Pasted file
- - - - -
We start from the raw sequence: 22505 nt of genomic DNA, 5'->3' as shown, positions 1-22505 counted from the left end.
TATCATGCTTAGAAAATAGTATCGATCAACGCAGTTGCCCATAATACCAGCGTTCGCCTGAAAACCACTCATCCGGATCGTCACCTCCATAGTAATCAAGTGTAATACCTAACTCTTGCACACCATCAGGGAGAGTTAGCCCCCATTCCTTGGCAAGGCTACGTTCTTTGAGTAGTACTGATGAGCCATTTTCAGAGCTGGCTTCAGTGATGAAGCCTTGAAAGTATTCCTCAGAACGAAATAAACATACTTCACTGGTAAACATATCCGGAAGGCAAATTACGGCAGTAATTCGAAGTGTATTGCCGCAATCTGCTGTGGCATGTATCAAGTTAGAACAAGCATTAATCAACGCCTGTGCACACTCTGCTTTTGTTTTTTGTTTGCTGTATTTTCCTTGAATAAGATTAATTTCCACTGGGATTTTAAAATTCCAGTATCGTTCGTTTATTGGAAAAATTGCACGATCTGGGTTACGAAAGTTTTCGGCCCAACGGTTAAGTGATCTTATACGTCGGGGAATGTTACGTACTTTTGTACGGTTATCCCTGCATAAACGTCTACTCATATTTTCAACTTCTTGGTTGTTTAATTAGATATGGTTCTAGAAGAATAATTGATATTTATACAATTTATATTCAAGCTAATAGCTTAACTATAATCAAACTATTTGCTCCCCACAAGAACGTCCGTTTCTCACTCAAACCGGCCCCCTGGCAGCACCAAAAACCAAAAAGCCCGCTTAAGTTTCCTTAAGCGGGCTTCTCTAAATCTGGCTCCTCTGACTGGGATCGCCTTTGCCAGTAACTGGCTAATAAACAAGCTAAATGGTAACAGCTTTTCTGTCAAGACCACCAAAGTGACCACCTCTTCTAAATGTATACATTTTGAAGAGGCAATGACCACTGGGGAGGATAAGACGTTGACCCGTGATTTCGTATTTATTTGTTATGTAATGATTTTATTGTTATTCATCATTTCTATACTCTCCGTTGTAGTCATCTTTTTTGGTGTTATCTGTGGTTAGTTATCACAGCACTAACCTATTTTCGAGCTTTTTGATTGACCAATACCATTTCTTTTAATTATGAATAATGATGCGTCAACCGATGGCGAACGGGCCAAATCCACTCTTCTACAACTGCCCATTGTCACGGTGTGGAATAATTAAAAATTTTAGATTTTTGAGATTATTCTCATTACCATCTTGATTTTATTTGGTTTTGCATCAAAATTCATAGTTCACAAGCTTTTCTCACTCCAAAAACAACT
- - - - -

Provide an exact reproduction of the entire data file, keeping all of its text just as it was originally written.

We start from the raw sequence: 22505 nt of genomic DNA, 5'->3' as shown, positions 1-22505 counted from the left end.
TATCATGCTTAGAAAATAGTATCGATCAACGCAGTTGCCCATAATACCAGCGTTCGCCTGAAAACCACTCATCCGGATCGTCACCTCCATAGTAATCAAGTGTAATACCTAACTCTTGCACACCATCAGGGAGAGTTAGCCCCCATTCCTTGGCAAGGCTACGTTCTTTGAGTAGTACTGATGAGCCATTTTCAGAGCTGGCTTCAGTGATGAAGCCTTGAAAGTATTCCTCAGAACGAAATAAACATACTTCACTGGTAAACATATCCGGAAGGCAAATTACGGCAGTAATTCGAAGTGTATTGCCGCAATCTGCTGTGGCATGTATCAAGTTAGAACAAGCATTAATCAACGCCTGTGCACACTCTGCTTTTGTTTTTTGTTTGCTGTATTTTCCTTGAATAAGATTAATTTCCACTGGGATTTTAAAATTCCAGTATCGTTCGTTTATTGGAAAAATTGCACGATCTGGGTTACGAAAGTTTTCGGCCCAACGGTTAAGTGATCTTATACGTCGGGGAATGTTACGTACTTTTGTACGGTTATCCCTGCATAAACGTCTACTCATATTTTCAACTTCTTGGTTGTTTAATTAGATATGGTTCTAGAAGAATAATTGATATTTATACAATTTATATTCAAGCTAATAGCTTAACTATAATCAAACTATTTGCTCCCCACAAGAACGTCCGTTTCTCACTCAAACCGGCCCCCTGGCAGCACCAAAAACCAAAAAGCCCGCTTAAGTTTCCTTAAGCGGGCTTCTCTAAATCTGGCTCCTCTGACTGGGATCGCCTTTGCCAGTAACTGGCTAATAAACAAGCTAAATGGTAACAGCTTTTCTGTCAAGACCACCAAAGTGACCACCTCTTCTAAATGTATACATTTTGAAGAGGCAATGACCACTGGGGAGGATAAGACGTTGACCCGTGATTTCGTATTTATTTGTTATGTAATGATTTTATTGTTATTCATCATTTCTATACTCTCCGTTGTAGTCATCTTTTTTGGTGTTATCTGTGGTTAGTTATCACAGCACTAACCTATTTTCGAGCTTTTTGATTGACCAATACCATTTCTTTTAATTATGAATAATGATGCGTCAACCGATGGCGAACGGGCCAAATCCACTCTTCTACAACTGCCCATTGTCACGGTGTGGAATAATTAAAAATTTTAGATTTTTGAGATTATTCTCATTACCATCTTGATTTTATTTGGTTTTGCATCAAAATTCATAGTTCACAAGCTTTTCTCACTCCAAAAACAACT